Government TD apologises for Attorney General's intervention on Covid rules 

Government TD apologises for Attorney General's intervention on Covid rules 

Green Party TD Neasa Hourigan at Leinster House on Kildare Street, Dublin. Photo:Gareth Chaney/Collins

A Government TD has apologised over the intervention of the Attorney General in the Katherine Zappone controversy, calling it "incredibly unhelpful".

The Green Party's Neasa Hourigan said a Government statement sent on Wednesday in which the AG advised that coronavirus regulations "provide for organised outdoor events and gatherings up to 200 people" had sent out the wrong message.

Ms Hourigan said the AG was "technically correct", but it was not in the spirit of the public health advice and had sent out the message "that it's OK for 200 people to get together in a field and have a party".

The intervention came on a day of controversy for Government, after it emerged Tanaiste Leo Varadkar attended a private outdoor function of 50 people at the luxury Merrion Hotel, which was hosted by former minster Ms Zappone.

The event was held six days before Ms Zappone was appointed UN special envoy on freedom of opinion and expression, a role she has now declined following a week-long storm of controversy.

Ms Hourigan said: "I'm very sorry for the last week, I think it has been a bit of a mess.

"I have to say the thing I'm sorriest about is the intervention of the Attorney General yesterday. I think that was incredibly unhelpful.

"I think the message that has gone out now is that it's OK for 200 people to get together in a field and have a party."

She told Newstalk: "There is a difference between the law and guidelines. And I think the only way we've managed to do things over the last 18 months is through consent, and through the cooperation of people.

"I think that the intervention last night implies a message that it's OK now, we can all get together. The reality is that we're at 1,300 cases and it's the wrong message to send out."

Fáilte Ireland, which is responsible for issuing Covid-19 guidelines to the hospitality sector, will meet with Government officials on Thursday to update the public health guidelines and provide clarity on the operation of outdoor events.

Ms Hourigan said the Government must provide clarity "on what the what the public health guidance actually is, not what we can get away with under the law".

The confusion seems to have arisen around discrepancies in the legislation put in place by Government, and guidelines issued to the sector by Failte Ireland, which were updated on July 23, two days after the event at the Merrion Hotel.

"I was aware actually at the time that the guidelines did not exactly align with the law as it stands, but that the guidelines were more constrained to encourage people to do the right thing, particularly in light of the Delta variant," Ms Hourigan said.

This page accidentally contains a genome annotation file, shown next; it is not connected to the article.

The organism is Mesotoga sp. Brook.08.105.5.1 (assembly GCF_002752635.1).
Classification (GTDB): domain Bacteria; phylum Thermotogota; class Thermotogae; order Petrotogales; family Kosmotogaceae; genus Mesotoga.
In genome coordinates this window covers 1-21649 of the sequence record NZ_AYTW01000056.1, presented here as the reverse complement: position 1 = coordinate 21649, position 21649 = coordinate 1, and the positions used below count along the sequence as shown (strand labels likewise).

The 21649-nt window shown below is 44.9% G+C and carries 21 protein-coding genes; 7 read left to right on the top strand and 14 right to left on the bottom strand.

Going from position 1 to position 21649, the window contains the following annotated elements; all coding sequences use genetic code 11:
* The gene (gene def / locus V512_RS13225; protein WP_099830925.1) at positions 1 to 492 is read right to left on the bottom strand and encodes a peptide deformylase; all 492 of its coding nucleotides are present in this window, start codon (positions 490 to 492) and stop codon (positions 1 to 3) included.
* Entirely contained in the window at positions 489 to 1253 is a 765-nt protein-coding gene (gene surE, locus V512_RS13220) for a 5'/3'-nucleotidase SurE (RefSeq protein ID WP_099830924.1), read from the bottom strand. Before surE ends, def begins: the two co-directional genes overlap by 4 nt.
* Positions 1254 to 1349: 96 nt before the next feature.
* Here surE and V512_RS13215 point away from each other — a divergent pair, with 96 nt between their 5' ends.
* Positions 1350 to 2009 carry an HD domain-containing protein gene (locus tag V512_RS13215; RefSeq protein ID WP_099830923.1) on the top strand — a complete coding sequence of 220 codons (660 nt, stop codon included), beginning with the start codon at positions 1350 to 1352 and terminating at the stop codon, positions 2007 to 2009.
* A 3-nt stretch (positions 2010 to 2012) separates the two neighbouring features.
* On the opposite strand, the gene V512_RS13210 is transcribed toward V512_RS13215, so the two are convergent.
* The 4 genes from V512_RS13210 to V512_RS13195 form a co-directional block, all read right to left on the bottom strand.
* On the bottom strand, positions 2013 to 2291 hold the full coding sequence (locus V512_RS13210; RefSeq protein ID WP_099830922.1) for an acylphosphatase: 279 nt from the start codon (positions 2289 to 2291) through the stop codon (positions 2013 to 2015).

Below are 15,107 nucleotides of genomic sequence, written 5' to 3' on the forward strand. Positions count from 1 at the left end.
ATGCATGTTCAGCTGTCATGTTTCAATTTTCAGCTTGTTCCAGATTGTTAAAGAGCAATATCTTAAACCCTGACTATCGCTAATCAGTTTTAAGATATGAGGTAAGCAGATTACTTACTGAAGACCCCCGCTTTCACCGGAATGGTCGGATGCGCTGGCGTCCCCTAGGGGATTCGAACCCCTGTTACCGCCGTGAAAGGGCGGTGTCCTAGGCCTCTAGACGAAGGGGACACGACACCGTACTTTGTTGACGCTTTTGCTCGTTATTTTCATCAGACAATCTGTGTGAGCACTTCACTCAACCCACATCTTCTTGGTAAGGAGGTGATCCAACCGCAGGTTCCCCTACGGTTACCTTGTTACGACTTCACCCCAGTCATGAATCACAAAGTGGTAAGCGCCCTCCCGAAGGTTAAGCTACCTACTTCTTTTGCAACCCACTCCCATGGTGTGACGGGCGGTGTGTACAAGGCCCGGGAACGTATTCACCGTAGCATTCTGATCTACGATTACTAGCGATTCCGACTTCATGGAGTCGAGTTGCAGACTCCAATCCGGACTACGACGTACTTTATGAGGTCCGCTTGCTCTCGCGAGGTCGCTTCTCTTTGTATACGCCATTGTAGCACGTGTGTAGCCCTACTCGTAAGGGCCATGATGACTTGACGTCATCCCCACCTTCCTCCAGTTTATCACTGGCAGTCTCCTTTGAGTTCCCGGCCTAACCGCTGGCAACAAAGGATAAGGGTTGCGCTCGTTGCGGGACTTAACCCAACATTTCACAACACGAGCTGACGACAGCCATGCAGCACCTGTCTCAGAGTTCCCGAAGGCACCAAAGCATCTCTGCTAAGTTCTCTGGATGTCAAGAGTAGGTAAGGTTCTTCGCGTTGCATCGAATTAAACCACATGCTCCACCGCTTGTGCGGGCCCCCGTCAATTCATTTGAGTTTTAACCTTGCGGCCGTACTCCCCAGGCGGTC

On Wednesday, Mr Varadkar said he was "confident" that coronavirus regulations had not been breached at the event, adding that the matter had been checked with the Attorney General.

He said "further updates will be made to the guidelines to ensure that people have clarity about how future organised outdoor events may operate".

Sinn Féin health spokesman David Cullinane alleged that the Government's response was an attempt to "retrospectively interpret the guidelines to get to Tanaiste off the hook".

He said the Government had "seriously undermined the credibility of their own public health advice."

Mr Cullinane told RTÉ's Morning Ireland: "The very fact that we're now seeing Failte Ireland having to now revise the guidelines show that this is very confusing and very chaotic.

"I don't believe that anybody in Government can seriously suggest that they felt that from the June bank holiday weekend onwards, that people could have an organised social event outdoors in a hotel or restaurant or bar for up to 200 people."

The CEO of the Restaurants Association of Ireland has said the industry was not aware that up to 200 people could attend outdoor events, and said the sector was owed an apology.

Adrian Cummins told Newstalk: "There's a lot of businesses that have turned away a lot of business over the last number of weeks because they did not know, through the Failte Ireland guidelines, that they could have up to 200 people at an outdoor event.

"I think we need to move forward, I think Failte Ireland needs to correct the guidelines this morning, and I think somebody needs to say sorry to our industry that has been economically flattened since last March."

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